Thursday, February 02, 2006

What Do The ACLU And NRA Have In Common?

They are both host to DBK, from Blanton's and Ashton's. Apparently the NRA's gun safety policies sold DBK (why did he change from frogsdong??), who believes in the right to bear arms. Well, that's not a particularly surprising statement, even from a liberal. Indeed, a commenter from Cynical Nation even said that he too belonged to both the ACLU and the NRA. I guess what it made me realize is that anti-gun liberals never seem to take on the gun issue with as much vigor as they could. Not even the most left leaning congressmen from the most anti-gun districts challenge the right to bear arms.

Maybe that's because the 2nd ammendment clearly states that the right to bear arms will not be infringed. But what about the first two clauses of that sentence? A well regulated militia, being necessary to the security of a free state... The word that sticks out to me is regulate. This ties into Section 8, Clause 16 of the Constitution, which gives Congress the duty of organizing, arming, and disciplining the Militia.

So the 2nd ammendment says that a well regulated militia is necessary for a safe nation. And the same piece of legislation clearly defines congress as the regulatory authority on the manner. So if congress decides that BB-Guns are sufficient arms for the men of the nation, who will make up the militia in times of war, so be it.


At 2:13 PM, Blogger DBK said...

Well, that's nice, but not realistic? All you've done is define what is clearly an attempt at an end-run on the Constitution. Even a liberal court would recognize it as bogus and not a good faith attempt at regulation under the Second Amendment.

I am well aware of the "well-regulated militia" piece, but it doesn't seem to make a lot of difference either to the people or the courts, so that argument is kind of a dead letter based on the way things now run. Understand that I don't object to, and in fact support, sensible regulations. I find the NRA extreme in the gun freedom it touts, but I also don't think I can change the NRA by standing on the outside and yelling them. On the other hand, I can join them and vote for my own positions and encourage people of like mind to join them and vote the same way.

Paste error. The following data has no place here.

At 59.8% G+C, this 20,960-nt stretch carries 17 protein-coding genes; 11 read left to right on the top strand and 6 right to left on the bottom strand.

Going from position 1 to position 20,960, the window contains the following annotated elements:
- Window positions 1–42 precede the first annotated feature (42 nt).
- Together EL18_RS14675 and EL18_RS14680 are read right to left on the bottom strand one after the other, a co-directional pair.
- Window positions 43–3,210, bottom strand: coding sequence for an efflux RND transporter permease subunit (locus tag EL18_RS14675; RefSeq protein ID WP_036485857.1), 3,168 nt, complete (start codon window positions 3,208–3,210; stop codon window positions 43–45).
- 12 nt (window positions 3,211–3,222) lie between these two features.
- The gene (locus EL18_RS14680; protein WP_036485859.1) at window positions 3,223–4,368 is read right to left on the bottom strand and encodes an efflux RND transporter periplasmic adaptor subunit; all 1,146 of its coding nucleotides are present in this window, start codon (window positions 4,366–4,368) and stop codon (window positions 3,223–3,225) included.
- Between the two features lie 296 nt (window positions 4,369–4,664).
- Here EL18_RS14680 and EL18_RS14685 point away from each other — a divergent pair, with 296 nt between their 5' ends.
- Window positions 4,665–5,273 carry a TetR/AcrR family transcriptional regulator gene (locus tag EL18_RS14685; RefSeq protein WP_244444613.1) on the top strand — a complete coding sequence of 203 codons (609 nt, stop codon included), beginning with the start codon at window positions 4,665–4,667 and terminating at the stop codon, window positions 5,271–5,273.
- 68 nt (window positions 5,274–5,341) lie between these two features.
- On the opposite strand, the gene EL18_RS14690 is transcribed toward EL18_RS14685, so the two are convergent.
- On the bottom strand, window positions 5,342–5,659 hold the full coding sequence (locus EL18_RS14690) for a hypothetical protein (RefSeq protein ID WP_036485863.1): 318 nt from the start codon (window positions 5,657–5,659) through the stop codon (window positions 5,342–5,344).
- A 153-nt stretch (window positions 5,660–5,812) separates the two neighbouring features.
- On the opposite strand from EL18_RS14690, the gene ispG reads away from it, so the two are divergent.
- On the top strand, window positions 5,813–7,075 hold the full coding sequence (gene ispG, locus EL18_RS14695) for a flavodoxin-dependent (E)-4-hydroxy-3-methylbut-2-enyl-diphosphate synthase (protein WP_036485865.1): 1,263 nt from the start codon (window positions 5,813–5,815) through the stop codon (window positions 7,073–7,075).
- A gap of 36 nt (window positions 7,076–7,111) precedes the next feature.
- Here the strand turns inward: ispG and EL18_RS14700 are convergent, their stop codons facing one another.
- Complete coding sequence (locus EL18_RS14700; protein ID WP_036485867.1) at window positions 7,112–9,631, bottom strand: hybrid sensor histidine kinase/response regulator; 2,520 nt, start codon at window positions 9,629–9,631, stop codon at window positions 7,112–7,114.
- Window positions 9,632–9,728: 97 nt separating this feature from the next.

A lot of people have a great fear of guns and that feeds into their desire to see them eliminated. I'm not saying you are afraid of them Jack, but some people are very afraid. I'm comfortable with them.

At 3:12 PM, Blogger Jack said...

I don't think it's a bogus argument. Because put yourself in the shoes of an 18th century revolutionary. You want a military, which the government is in charge of, and furthermore, you want every man of age in the nation to be armed to fight in the military if necessary. My point is that I don't think it would be unreasonable for congress to prohibit the ownership of handguns for non-military personnel.

- Jersey Perspective

At 8:52 PM, Blogger DBK said...

Yeah, that argument is not new and has been tried and it doesn't fly. The meaning of a militia is not what it was then. For an originalist, a militia is a group of citizens who gather as needed to fight for the common defense. The sort of standing military we have now wasn't what they had in mind back then. If you want to use the 18th century concepts as the basis for your understanding, then your militia not military as we understand it today.

Anyway, I was referring to your notion of defining guns as BB guns as an end-run. I haev no idea where you get the idea that Congress is a regulatory authority in the statute. My copy says "the right of the people to keep and bear arms shall not be infringed." That is pretty absolute. That right shall not be infringed. Not by Congress, not by any government institution. I don't think "well regulated Militia" means what you think it means. The militia, not its armament, is to be well regulated. That sentence right after the "well regulated Militia" part pretty much makes it clear where the Founding Fathers stood on gun possession.

If we put this in historical context you will see just how far off the mark the notion of Congressional regulation of armaments is. At the time, the Constitution was framed by people who were extremely leary of the powers of the state. (The Constitution always refers to the state's "powers" and the people's "rights"; rights cannot be taken away from you, or so it was supposed to be.) The Framers fought a war against oppressive state power. They feared state power. These are not people who would have taken guns out of the hands of the ordinary citizen. They wanted citizens to be able to protect their freedoms. Those Framers had no intention of letting any government authority take away the people's guns, since then the people would be easier to oppress.

At 2:58 PM, Blogger Ken Adams said...


Understand you are referring to the main body of the Constitution, and the power granted (by the People) to Congress to organize and arm the militia. The problem is, you seem to want to divorce Article I, Section 8, Clause 16 from the rest of the Consitution. The 2nd Amendment restricts the ability of Congress to do what you suggest, regardless of how much you read into the militia clause. They could certainly choose to arm the militia under that clause, but they cannot disarm us under it.


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